Too Much Sit­ting, Too Lit­tle Ex­er­cise May Ac­cel­er­ate Bi­o­log­i­cal Ag­ing

Wellness Update - - Now -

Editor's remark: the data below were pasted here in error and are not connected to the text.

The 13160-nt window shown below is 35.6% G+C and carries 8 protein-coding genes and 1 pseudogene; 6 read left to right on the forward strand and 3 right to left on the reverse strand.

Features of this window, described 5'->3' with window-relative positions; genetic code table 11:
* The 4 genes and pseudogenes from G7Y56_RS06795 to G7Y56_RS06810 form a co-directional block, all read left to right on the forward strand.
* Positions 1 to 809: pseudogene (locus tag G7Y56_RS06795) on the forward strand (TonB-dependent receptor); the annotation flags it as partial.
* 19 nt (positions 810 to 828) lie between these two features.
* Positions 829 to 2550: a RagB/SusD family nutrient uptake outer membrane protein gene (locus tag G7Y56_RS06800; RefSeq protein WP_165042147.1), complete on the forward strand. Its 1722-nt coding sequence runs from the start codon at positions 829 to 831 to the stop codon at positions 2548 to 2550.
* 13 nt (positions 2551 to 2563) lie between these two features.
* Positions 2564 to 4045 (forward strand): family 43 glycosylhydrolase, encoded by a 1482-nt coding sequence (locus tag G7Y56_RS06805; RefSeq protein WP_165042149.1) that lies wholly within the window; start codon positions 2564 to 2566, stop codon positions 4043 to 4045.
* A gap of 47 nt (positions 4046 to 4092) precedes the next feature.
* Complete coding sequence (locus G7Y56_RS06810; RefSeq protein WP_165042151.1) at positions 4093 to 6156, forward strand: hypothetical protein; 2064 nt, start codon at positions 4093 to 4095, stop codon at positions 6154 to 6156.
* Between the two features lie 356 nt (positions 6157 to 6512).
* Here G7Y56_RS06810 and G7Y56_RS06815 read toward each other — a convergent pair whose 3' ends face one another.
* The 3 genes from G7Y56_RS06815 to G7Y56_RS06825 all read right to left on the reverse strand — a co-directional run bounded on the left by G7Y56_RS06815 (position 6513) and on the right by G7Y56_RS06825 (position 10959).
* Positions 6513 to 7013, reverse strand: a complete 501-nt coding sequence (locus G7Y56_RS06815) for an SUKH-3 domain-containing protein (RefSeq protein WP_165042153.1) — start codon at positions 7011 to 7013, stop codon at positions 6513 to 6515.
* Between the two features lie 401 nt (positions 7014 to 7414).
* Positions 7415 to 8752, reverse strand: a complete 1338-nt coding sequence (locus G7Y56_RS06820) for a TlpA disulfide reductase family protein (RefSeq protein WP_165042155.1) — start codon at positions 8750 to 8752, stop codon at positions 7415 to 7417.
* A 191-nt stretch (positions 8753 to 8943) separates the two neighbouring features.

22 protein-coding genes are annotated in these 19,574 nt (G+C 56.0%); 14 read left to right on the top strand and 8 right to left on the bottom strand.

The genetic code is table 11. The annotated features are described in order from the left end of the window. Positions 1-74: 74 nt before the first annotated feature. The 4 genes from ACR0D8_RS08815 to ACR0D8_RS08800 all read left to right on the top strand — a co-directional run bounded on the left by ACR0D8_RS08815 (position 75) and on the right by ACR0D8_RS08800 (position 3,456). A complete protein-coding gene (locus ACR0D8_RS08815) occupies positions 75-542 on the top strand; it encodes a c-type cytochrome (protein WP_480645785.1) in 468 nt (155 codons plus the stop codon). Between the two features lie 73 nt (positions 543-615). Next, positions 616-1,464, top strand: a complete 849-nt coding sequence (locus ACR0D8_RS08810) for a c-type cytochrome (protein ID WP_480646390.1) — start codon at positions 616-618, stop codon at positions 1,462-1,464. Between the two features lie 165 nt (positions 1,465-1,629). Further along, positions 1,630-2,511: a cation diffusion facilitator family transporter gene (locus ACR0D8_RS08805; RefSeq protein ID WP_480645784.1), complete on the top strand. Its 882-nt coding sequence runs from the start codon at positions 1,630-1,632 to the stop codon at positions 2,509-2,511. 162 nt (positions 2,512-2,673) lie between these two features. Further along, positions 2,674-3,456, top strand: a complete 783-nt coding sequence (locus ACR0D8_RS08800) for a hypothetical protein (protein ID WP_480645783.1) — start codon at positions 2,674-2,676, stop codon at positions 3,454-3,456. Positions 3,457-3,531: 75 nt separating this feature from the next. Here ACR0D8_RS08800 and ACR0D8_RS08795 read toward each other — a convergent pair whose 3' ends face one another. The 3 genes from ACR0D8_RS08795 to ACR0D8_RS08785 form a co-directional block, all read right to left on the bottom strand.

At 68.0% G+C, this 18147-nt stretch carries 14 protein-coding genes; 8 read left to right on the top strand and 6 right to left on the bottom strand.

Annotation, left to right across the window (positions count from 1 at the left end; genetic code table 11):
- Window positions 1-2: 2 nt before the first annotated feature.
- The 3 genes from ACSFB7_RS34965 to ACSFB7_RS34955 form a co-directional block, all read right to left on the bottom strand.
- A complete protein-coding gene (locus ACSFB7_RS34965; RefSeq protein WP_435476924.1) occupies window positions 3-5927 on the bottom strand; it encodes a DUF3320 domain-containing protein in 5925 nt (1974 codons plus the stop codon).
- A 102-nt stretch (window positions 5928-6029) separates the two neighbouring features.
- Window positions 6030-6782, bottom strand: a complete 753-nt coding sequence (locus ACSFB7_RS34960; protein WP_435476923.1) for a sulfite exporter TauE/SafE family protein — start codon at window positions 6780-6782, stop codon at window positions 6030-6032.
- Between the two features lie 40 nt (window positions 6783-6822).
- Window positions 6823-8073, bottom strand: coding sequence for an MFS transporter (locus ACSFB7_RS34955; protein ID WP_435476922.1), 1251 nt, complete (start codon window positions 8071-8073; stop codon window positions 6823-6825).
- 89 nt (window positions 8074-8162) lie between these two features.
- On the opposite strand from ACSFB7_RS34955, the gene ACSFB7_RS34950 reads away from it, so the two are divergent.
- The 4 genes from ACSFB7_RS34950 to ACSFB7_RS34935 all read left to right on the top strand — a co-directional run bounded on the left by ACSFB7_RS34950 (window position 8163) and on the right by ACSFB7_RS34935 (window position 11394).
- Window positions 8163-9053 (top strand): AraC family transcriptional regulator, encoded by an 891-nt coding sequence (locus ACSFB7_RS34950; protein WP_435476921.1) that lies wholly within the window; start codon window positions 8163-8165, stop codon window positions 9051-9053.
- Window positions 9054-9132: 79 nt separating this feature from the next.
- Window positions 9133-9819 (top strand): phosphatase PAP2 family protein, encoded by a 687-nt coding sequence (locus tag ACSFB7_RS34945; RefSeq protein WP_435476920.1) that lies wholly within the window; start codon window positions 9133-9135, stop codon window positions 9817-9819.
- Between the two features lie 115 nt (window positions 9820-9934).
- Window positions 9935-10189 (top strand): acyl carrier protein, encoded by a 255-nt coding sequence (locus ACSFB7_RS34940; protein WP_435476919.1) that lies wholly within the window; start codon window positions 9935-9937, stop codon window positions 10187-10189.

- Re­searchers at Univer­sity of Cal­i­for­nia San Diego School of Medicine re­port that el­derly women who sit for more than 10 hours a day with low phys­i­cal ac­tiv­ity have cells that are bi­o­log­i­cally older by eight years com­pared to women who are less seden­tary. The study found el­derly women with less than 40 min­utes of mod­er­ate-to-vig­or­ous phys­i­cal ac­tiv­ity per day and who re­main seden­tary for more than 10 hours per day have shorter telom­eres — tiny caps found on the ends of DNA strands, like the plas­tic tips of shoelaces, that pro­tect chro­mo­somes from de­te­ri­o­ra­tion and pro­gres­sively shorten with age. Sit­ting and low phys­i­cal ac­tiv­ity may ac­cel­er­ate ag­ing in older women. As a cell ages, its telom­eres nat­u­rally shorten and fray, but health and life­style fac­tors, such as obe­sity and smok­ing, may ac­cel­er­ate that process. Short­ened telom­eres are as­so­ci­ated with car­dio­vas­cu­lar dis­ease, di­a­betes and ma­jor can­cers. “Our study found cells age faster with a seden­tary life­style. Chrono­log­i­cal age doesn’t al­ways match bi­o­log­i­cal age,” said Aladdin Shadyab, PhD, lead au­thor of the study with the Depart­ment of Fam­ily Medicine and Pub­lic Health at UC San Diego School of Medicine. Shadyab and his re­search team be­lieve they are the rst to ob­jec­tively mea­sure how the com­bi­na­tion of seden­tary time and ex­er­cise can im­pact the ag­ing biomarker. Nearly 1,500 women, ages 64 to 95, par­tic­i­pated in the study. The women are part of the larger Women’s Health Ini­tia­tive (WHI), a na­tional, lon­gi­tu­di­nal study in­ves­ti­gat­ing the deter­mi­nants of chronic dis­eases in post­menopausal women. The par­tic­i­pants com­pleted ques­tion­naires and wore an ac­celerom­e­ter on their right hip for seven con­sec­u­tive days dur­ing wak­ing and sleep­ing hours to track their move­ments. “We found that women who sat longer did not have shorter telom­ere length if they ex­er­cised for at least 30 min­utes a day, the na­tional rec­om­mended guide­line,” said Shadyab. “Dis­cus­sions about the bene ts of ex­er­cise should start when we are young, and phys­i­cal ac­tiv­ity should con­tinue to be part of our daily lives as we get older, even at 80 years old.” Shadyab said fu­ture stud­ies will ex­am­ine how ex­er­cise re­lates to telom­ere length in younger pop­u­la­tions and in men.

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